Avoidance becomes a viscous cycle:
The more you avoid things that trigger anxiety and panic attacks, the more fearful those things become.
The more fearful those things become, the worse your anxiety and panic attacks become.
The worse your panic attacks become, the more you avoid those objects and situations.
If you believe you could have a Specific Phobia it will be helpful and important to seek consultation with a mental health professional to first verify the diagnosis and then receive appropriate treatment.
The most effective treatment for phobias is a form of Cognitive Behavioral Therapy called Exposure Therapy. Treatment sometimes consists of a combination of medication and psychotherapy. Medication helps take the edge off the physical symptoms of anxiety and psychotherapy helps to challenge irrational thinking and beliefs that lead to the anxiety and avoidance.
Cognitive Behavioral Therapy (CBT)
Cognitive Behavioral Therapy (CBT) is a well-researched and highly effective form of talk therapy that focuses on learning more helpful ways of thinking and behaving.
You learn different ways of responding to the feared object or situation and to your feelings of anxiety. CBT helps challenge and change unhelpful beliefs that cause anxiety by restructuring your automatic thinking.
CBT sessions also provide education on the symptoms of phobias and how to manage the emotional and physical symptoms of anxiety such as how to stop a panic attack.
Cognitive restructuring is used to identify and dispute unhelpful, automatic, and irrational thinking so that you can create highly effective thoughts with the power to alter your emotions and behavior.
An example of an irrational thought is “What if I there is bad turbulence on the airplane. I’ll panic and lose control.”
We develop beliefs about ourselves, other people, and the world. These beliefs influence how we think.
If you believe that the world is basically a dangerous place, then your thoughts will follow. If you believe that you are defective and not a capable person, then your thoughts will reflect those beliefs.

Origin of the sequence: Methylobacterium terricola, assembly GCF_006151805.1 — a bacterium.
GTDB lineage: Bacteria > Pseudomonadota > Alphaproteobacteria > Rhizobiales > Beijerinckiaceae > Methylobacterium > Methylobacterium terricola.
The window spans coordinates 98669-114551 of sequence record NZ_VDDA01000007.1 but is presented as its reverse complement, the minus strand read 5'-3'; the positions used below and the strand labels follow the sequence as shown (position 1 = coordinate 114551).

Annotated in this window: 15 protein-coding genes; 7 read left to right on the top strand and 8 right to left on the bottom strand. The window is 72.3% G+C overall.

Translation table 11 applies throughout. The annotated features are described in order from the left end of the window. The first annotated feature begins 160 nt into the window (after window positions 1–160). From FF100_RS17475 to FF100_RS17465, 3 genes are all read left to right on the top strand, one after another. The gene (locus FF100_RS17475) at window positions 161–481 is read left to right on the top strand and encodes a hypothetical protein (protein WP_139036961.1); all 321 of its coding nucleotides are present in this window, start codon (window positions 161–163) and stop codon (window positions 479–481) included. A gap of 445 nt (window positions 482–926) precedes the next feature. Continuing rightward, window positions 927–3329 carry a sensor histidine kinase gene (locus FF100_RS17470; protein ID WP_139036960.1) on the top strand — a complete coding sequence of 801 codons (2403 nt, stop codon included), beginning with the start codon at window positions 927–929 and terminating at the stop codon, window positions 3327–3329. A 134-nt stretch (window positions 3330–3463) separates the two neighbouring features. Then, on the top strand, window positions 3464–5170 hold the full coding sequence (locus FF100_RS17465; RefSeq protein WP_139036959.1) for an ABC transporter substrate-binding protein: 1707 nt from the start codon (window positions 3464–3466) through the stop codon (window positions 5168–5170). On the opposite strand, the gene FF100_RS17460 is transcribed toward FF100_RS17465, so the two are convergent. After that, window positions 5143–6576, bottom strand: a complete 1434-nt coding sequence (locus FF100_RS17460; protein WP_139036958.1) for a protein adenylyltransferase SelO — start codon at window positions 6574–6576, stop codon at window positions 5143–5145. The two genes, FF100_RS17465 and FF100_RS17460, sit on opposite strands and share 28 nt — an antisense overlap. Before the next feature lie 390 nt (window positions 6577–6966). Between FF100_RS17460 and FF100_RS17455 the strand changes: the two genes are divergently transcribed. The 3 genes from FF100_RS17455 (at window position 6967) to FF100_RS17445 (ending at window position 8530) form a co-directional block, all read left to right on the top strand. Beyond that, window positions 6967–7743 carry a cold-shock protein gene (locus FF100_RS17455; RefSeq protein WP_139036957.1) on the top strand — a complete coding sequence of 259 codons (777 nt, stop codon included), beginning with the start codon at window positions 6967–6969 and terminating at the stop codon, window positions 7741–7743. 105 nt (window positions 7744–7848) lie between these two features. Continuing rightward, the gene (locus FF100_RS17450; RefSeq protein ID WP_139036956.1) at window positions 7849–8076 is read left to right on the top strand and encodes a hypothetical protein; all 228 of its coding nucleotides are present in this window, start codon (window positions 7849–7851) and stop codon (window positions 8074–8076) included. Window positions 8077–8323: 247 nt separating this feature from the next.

It is not the feared object or situation that causes the anxiety, it’s your thinking and beliefs that cause the fear and anxiety.
Exposure therapy, also known as prolonged exposure, is a form of CBT.
As with most anxiety disorders, in order to learn how to overcome the symptoms of anxiety and to know that you can cope with anxiety and master the symptoms, you need to have the experience of successfully managing the symptoms.
This often means exposing yourself to the thoughts, images, and to the object or situation that triggers the fear, and then applying the coping strategies until the thoughts, images, and feared object no longer produce the same level of fear.
Exposure therapy gradually exposes people to the feared object. This helps to systematically desensitize you from the feared object.
First imagining it (Imaginal exposure). You will get relaxed, close your eyes, and imagine the feared object. You will identify all of your thoughts and beliefs about what would happen if you were near it.
Second, you will learn to manage the symptoms of anxiety you experience while doing the imaginal exposure. Then you can make a fear hierarchy and gradually expose yourself to this list.
1. A picture of a butterfly.
2. Then a video of a butterfly.
3. Then watch a butterfly behind glass.
4. Then standing nearby a butterfly.
5. You will continue to gradually work your way up to holding a butterfly until your fear is gone.
By repeatedly imagining and then exposing yourself to this hierarchy and at the same time learning to decrease your symptoms of anxiety and develop more balanced beliefs, you will become more desensitized to the butterfly and no longer fear it.
Please consult with your primary care physician or a psychiatrist regarding the use of any medication.
Medication can help reduce the symptoms of anxiety that occur with specific phobias. Commonly prescribed medications include benzodiazepines and beta-blockers.
Benzodiazepines are quick acting sedatives that are generally safe and effective for short term use. However, the long term use of benzodiazepines is associated with the risk of developing tolerance, dependence, and possible other adverse effects.
Commonly prescribed benzodiazepines are:
Beta Blockers are used to treat high blood pressure, heart arrhythmias, and migraines. They are also prescribed for off-label use by physicians to help reduce the physical symptoms of anxiety.
Beta blockers have the ability to control rapid heartbeat, shaking, trembling, and blushing in response to anxiety.
Commonly prescribed Beta Blockers: